The staff of the Bureau of Economics and of Policy Planning of the Federal Trade Commission has submitted comments to the Energy Information Administration (EIA) concerning EIA's proposal to expand confidential treatment of data that it collects pursuant to its statutory mandate to manage a centralized, comprehensive, and unified energy information program. The affected information, which is collected on a plant-level basis, includes fuel consumption, quantity, quality, and cost; sales at retail and wholesale; retail sales revenue and number of customers; financial data; thermal output; and cost of purchased power. EIA proposes to now treat as confidential certain additional operational data that it collects from fossil-fueled steam-electric power plants.
EIA is concerned that with the increase in competition in wholesale markets, there is a corresponding need for protection from disclosure of commercially sensitive information.
The comment noted that the FTC has a longstanding interest in regulation and competition in energy markets, including proposals to reform regulation of the electric power and natural gas industries. The staff has submitted numerous comments concerning these issues at both the federal and state levels, and the FTC has reviewed proposed mergers involving electric power generators and companies that supply fuel for electric generators.
According to the comment, FTC staff's concern about the EIA proposal to treat additional categories of information as confidential is that it may be premature and may reduce the effectiveness of regulatory reform planning and market monitoring efforts of state and Federal regulatory and law enforcement agencies during the critical, early stages of the transition from regulation to competition. In particular, the staff comment says, the ability of state and Federal regulators and competition agencies to understand the complexities of the existing electric transmission system, and proposed changes to the system, may depend upon computer simulations and other analytical techniques that rely on comprehensive, plant-level EIA data. For example, the staff comment noted that antitrust and regulatory agencies often use these computer simulation models of the electric power grid in designing regulatory reform proposals and evaluating prospective mergers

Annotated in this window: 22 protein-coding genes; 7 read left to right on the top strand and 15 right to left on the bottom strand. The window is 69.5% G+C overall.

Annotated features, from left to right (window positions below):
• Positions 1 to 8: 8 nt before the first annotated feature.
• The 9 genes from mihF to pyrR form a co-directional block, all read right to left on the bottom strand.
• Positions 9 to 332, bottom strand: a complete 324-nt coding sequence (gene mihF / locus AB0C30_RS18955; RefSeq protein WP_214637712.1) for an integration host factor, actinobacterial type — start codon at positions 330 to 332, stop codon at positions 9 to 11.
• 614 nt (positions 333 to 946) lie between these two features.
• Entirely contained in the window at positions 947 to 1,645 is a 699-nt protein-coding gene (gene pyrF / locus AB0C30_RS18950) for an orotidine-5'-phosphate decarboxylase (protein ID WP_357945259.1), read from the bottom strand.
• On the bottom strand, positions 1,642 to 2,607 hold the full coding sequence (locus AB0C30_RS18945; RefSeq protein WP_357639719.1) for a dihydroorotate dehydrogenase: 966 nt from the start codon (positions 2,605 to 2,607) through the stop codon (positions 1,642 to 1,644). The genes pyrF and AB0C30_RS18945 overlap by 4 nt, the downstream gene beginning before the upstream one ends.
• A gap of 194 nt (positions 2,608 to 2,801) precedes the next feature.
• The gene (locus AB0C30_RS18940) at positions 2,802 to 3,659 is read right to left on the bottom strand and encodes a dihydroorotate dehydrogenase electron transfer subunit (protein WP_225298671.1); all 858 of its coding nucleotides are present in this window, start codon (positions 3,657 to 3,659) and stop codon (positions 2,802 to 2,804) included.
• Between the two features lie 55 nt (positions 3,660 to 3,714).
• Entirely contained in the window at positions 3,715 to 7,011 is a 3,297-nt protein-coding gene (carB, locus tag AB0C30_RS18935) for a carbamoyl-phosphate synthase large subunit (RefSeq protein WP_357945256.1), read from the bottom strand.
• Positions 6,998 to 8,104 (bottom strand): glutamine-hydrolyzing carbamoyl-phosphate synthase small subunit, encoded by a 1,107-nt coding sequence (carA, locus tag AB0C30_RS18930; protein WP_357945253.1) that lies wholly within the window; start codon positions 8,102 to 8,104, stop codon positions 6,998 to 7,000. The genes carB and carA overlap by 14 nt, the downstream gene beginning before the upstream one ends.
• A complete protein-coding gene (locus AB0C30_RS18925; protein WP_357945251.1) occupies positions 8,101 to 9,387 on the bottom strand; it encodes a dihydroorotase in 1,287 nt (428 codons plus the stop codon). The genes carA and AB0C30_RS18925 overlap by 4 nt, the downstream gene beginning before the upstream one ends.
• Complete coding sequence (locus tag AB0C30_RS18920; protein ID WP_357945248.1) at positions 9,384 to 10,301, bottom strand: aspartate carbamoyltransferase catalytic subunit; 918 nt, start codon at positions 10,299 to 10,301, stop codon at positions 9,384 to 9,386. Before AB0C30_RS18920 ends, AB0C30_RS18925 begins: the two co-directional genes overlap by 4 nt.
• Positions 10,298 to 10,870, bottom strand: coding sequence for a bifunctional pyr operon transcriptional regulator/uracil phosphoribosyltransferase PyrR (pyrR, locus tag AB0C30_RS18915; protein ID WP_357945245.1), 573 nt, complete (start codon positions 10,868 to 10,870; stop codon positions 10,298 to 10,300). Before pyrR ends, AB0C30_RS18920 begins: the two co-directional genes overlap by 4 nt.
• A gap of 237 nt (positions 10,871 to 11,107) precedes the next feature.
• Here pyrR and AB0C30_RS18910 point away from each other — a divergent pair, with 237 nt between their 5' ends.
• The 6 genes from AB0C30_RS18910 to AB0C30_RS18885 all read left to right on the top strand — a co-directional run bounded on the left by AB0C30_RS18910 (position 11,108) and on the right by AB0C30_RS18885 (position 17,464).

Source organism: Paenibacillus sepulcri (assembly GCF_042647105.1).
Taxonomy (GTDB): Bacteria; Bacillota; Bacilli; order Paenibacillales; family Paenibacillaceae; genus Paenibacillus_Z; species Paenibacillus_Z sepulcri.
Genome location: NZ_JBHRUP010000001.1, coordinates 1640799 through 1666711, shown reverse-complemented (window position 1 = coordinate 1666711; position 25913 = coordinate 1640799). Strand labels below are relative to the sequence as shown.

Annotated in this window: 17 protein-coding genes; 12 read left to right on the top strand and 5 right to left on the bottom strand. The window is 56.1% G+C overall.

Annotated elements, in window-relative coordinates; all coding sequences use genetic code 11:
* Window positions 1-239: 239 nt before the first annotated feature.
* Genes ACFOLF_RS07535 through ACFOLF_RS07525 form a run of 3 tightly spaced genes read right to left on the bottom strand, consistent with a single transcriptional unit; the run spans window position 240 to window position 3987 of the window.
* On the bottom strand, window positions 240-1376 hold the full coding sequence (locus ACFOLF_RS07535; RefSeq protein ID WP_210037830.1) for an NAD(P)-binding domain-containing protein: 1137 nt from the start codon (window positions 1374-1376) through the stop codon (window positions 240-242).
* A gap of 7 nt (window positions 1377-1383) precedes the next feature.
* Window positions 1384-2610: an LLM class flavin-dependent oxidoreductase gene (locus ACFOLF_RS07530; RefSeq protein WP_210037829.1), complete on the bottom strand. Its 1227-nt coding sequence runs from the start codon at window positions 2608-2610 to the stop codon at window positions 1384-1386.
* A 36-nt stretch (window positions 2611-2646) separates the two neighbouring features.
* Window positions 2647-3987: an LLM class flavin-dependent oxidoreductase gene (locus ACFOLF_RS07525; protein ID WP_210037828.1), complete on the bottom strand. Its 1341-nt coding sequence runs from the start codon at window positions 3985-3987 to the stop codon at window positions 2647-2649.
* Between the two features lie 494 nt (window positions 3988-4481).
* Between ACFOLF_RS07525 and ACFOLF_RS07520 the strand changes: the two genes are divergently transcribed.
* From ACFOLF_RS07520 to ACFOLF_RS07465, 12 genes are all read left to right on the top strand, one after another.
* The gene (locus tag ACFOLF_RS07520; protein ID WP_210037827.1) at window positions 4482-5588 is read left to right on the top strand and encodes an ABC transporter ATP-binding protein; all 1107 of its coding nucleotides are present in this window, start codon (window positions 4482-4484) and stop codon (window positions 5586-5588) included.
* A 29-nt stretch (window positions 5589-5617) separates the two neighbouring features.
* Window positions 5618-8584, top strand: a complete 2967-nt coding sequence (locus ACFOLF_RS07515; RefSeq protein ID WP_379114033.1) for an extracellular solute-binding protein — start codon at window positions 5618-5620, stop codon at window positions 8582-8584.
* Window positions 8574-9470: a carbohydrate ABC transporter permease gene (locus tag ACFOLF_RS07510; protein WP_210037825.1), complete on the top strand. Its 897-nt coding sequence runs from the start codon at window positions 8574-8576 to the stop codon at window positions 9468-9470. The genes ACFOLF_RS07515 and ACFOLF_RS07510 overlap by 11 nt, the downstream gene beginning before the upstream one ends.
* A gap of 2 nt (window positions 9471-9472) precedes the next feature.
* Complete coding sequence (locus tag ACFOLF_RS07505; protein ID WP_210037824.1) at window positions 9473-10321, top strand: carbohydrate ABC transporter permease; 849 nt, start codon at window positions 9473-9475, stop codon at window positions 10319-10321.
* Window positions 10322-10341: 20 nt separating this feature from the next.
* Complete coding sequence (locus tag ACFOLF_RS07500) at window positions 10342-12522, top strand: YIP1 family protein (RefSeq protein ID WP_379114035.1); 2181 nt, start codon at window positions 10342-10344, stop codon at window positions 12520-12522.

In the event that EIA does opt for confidential treatment of the plant-level data as proposed, some of the harm to effective regulatory and law-enforcement oversight might be alleviated by developing a system for selective access to the data for state as well as Federal agencies, the staff comment suggested. The Commission encourages EIA to assess the costs and benefits of the EIA proposals and of alternative approaches before reaching a final determination on expanding confidential treatment of EIA survey data.
This comment represents the views of the staff of the Bureau of Economics and of Policy Planning of the Federal Trade Commission. They are not necessarily the views of the Federal Trade Commission or any individual Commissioner. The Commission vote authorizing staff to submit the comment to DOE was 5-0.
Copies of the staff comment are available from the FTC's web site at http://www.ftc.gov and also from the FTC's Consumer Response Center, Room 130, 600 Pennsylvania Avenue, N.W., Washington, D.C. 20580; toll-free: 877-FTC-HELP (877-382-4357); TDD for the hearing impaired 1-866-653-4261. To find out the latest news as it is announced, call the FTC NewsPhone recording at 202-326-2710.
(FTC Matter No: V010007)
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Michael S. Wroblewski